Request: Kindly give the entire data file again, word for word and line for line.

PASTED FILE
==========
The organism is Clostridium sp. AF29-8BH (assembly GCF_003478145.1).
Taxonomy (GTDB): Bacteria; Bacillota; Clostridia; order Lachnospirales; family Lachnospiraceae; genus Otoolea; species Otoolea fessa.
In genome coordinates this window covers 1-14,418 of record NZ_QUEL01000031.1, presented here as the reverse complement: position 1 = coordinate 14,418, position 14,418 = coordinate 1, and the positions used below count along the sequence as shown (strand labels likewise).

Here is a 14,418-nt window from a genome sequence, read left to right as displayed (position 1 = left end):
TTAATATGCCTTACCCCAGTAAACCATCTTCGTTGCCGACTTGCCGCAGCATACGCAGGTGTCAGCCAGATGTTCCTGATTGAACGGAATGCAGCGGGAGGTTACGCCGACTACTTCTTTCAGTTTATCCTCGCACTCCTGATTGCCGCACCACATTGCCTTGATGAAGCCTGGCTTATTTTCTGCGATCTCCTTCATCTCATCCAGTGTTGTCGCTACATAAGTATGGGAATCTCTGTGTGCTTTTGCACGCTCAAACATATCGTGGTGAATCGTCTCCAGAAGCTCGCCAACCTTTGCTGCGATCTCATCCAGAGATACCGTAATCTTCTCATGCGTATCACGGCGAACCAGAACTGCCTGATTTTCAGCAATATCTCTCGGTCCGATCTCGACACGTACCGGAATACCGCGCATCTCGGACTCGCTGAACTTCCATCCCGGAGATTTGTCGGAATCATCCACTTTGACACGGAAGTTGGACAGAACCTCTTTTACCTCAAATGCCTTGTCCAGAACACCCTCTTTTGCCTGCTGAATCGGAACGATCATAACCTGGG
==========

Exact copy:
The organism is Clostridium sp. AF29-8BH (assembly GCF_003478145.1).
Taxonomy (GTDB): Bacteria; Bacillota; Clostridia; order Lachnospirales; family Lachnospiraceae; genus Otoolea; species Otoolea fessa.
In genome coordinates this window covers 1-14,418 of record NZ_QUEL01000031.1, presented here as the reverse complement: position 1 = coordinate 14,418, position 14,418 = coordinate 1, and the positions used below count along the sequence as shown (strand labels likewise).

Here is a 14,418-nt window from a genome sequence, read left to right as displayed (position 1 = left end):
TTAATATGCCTTACCCCAGTAAACCATCTTCGTTGCCGACTTGCCGCAGCATACGCAGGTGTCAGCCAGATGTTCCTGATTGAACGGAATGCAGCGGGAGGTTACGCCGACTACTTCTTTCAGTTTATCCTCGCACTCCTGATTGCCGCACCACATTGCCTTGATGAAGCCTGGCTTATTTTCTGCGATCTCCTTCATCTCATCCAGTGTTGTCGCTACATAAGTATGGGAATCTCTGTGTGCTTTTGCACGCTCAAACATATCGTGGTGAATCGTCTCCAGAAGCTCGCCAACCTTTGCTGCGATCTCATCCAGAGATACCGTAATCTTCTCATGCGTATCACGGCGAACCAGAACTGCCTGATTTTCAGCAATATCTCTCGGTCCGATCTCGACACGTACCGGAATACCGCGCATCTCGGACTCGCTGAACTTCCATCCCGGAGATTTGTCGGAATCATCCACTTTGACACGGAAGTTGGACAGAACCTCTTTTACCTCAAATGCCTTGTCCAGAACACCCTCTTTTGCCTGCTGAATCGGAACGATCATAACCTGGG